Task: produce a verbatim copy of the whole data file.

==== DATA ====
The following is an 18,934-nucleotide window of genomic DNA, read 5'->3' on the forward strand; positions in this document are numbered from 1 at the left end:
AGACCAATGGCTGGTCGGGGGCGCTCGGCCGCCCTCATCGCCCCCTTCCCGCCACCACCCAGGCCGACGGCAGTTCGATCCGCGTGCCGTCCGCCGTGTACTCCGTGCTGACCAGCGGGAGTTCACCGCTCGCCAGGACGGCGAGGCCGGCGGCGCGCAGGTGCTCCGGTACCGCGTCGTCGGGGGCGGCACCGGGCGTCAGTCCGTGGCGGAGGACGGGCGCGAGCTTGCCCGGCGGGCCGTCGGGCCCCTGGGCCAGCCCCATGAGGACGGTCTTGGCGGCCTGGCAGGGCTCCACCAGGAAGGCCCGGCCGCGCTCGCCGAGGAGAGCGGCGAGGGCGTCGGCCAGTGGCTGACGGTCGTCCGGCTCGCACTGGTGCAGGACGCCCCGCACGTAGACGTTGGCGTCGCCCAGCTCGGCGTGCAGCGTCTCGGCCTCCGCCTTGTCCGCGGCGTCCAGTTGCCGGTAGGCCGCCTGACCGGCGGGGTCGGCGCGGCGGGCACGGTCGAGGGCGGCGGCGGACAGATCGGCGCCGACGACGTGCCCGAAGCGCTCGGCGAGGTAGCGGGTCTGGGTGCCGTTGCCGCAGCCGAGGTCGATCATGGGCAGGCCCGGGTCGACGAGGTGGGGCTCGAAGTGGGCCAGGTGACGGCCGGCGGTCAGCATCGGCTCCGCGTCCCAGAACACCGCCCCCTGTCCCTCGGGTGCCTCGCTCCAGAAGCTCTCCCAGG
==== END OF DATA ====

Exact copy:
The following is an 18,934-nucleotide window of genomic DNA, read 5'->3' on the forward strand; positions in this document are numbered from 1 at the left end:
AGACCAATGGCTGGTCGGGGGCGCTCGGCCGCCCTCATCGCCCCCTTCCCGCCACCACCCAGGCCGACGGCAGTTCGATCCGCGTGCCGTCCGCCGTGTACTCCGTGCTGACCAGCGGGAGTTCACCGCTCGCCAGGACGGCGAGGCCGGCGGCGCGCAGGTGCTCCGGTACCGCGTCGTCGGGGGCGGCACCGGGCGTCAGTCCGTGGCGGAGGACGGGCGCGAGCTTGCCCGGCGGGCCGTCGGGCCCCTGGGCCAGCCCCATGAGGACGGTCTTGGCGGCCTGGCAGGGCTCCACCAGGAAGGCCCGGCCGCGCTCGCCGAGGAGAGCGGCGAGGGCGTCGGCCAGTGGCTGACGGTCGTCCGGCTCGCACTGGTGCAGGACGCCCCGCACGTAGACGTTGGCGTCGCCCAGCTCGGCGTGCAGCGTCTCGGCCTCCGCCTTGTCCGCGGCGTCCAGTTGCCGGTAGGCCGCCTGACCGGCGGGGTCGGCGCGGCGGGCACGGTCGAGGGCGGCGGCGGACAGATCGGCGCCGACGACGTGCCCGAAGCGCTCGGCGAGGTAGCGGGTCTGGGTGCCGTTGCCGCAGCCGAGGTCGATCATGGGCAGGCCCGGGTCGACGAGGTGGGGCTCGAAGTGGGCCAGGTGACGGCCGGCGGTCAGCATCGGCTCCGCGTCCCAGAACACCGCCCCCTGTCCCTCGGGTGCCTCGCTCCAGAAGCTCTCCCAGG